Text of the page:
Nightingale’s many accomplishments include establishing schools for nurses and funding a nurse midwifery program; publishing hundreds of books, reports and pamphlets on health; and advocating to improve health by redesigning hospital wards, implementing infection control measures, and promoting healthful diets. A renowned statistician, she also invented the pie chart. Her work in England and abroad laid the foundation for modern nursing, inspired the founder of the International Red Cross, and helped improve and save the lives of untold millions.

She was a social activist, an environmentalist, a policy-maker and an author. But above all, she was a nurse­. Nightingale gave up the conventional 19th century female life of marriage and motherhood so she could heed her calling and help transform health and health care.

Nightingale would likely give today’s system a mixed review, Rushton said. She would have applauded the many advances in health and medicine since her death in 1910 and praised the profession for grounding its work in science and expanding practitioners’ roles.

At the same time, she probably would be concerned about the erosion of holistic care, the heavy workload on individual nurses and the looming nursing shortage, Rushton said.

She would be “appalled” at infection rates and safety ratings of hospitals and the emphasis on medicine and surgical operation over prevention and wellness, Dossey noted. “We have a disease management industry,” she said. “It is not a health care system. She would be very distressed about that.”

To rectify those problems, Nightingale would encourage today’s nurses to take risks, assume leadership positions, and advocate for a system that better serves all people, Rushton said. In addition, Nightingale would encourage health officials to give nurses more time to care for themselves so they can better care for others, Dossey added.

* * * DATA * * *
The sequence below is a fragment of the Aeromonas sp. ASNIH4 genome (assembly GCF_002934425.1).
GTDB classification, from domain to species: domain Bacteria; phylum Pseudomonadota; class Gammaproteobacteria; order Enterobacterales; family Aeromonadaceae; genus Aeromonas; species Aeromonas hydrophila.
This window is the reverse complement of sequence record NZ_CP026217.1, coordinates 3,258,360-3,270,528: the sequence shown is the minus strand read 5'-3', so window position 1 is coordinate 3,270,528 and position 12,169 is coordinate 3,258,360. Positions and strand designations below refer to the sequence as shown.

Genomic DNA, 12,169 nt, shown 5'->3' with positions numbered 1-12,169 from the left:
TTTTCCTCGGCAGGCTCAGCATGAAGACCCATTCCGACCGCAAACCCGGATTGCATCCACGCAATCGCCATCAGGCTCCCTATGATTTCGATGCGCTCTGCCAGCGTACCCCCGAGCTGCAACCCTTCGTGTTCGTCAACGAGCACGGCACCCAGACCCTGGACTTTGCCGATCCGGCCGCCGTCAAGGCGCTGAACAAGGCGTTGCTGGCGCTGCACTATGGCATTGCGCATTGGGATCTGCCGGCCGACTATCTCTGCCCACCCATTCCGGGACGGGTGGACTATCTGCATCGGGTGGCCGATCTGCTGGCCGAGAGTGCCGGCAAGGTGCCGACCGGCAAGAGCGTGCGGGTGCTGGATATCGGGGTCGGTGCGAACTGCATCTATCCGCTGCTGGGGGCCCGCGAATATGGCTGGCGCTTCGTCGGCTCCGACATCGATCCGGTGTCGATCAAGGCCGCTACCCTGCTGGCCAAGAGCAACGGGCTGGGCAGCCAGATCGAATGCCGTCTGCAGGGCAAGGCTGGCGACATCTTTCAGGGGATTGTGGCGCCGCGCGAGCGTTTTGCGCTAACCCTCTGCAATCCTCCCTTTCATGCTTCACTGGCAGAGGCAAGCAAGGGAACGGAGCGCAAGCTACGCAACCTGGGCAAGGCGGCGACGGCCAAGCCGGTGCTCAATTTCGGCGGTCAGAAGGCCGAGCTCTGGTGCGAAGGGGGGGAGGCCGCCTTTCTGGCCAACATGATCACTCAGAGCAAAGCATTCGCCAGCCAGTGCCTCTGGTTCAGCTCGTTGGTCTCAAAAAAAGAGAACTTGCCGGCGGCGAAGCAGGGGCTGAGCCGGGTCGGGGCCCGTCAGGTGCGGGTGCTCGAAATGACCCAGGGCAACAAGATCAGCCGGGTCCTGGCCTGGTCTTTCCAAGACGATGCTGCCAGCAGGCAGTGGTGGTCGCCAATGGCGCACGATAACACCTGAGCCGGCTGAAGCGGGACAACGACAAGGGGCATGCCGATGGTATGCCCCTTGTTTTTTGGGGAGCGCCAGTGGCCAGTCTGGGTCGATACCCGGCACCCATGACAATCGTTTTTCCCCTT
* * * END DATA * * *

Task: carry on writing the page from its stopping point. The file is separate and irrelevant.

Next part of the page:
Those are the kinds of issues the upcoming IOM future of nursing report will address. “These recommendations will be a blueprint for creating a 21st century workforce that transforms the nursing field and improves the capacity of the transformed workforce,” said Susan B. Hassmiller, R.N., Ph.D., F.A.A.N., RWJF’s senior adviser for nursing. “Our ultimate goal, our top priority, is to meet the health care needs of all Americans within this reformed delivery system.”

"We expect this report to help point the way to a stronger, more skilled and empowered nursing workforce that can help make Florence Nightingale’s vision a reality 100 years later,” Hassmiller added.

“The future of nursing demands that we embrace our history and our present reality and mindfully create the architecture for the future that will produce the results that we desire,” Rushton said. “The health of the world depends upon it.”

Nightingale is being celebrated this year in many ways, including the reopening of the Florence Nightingale Museum in London; celebrations of her life at the Washington National Cathedral in Washington, D.C. and Westminster Abbey in London; advocacy by the Nightingale Initiative for Global Health to improve health around the world; and a weblog about an immersion tour of Nightingale’s life written by Hassmiller. It is called “In Florence’s Footsteps: Notes from a Journey” and is hosted by the American Journal of Nursing’s Off the Charts blog.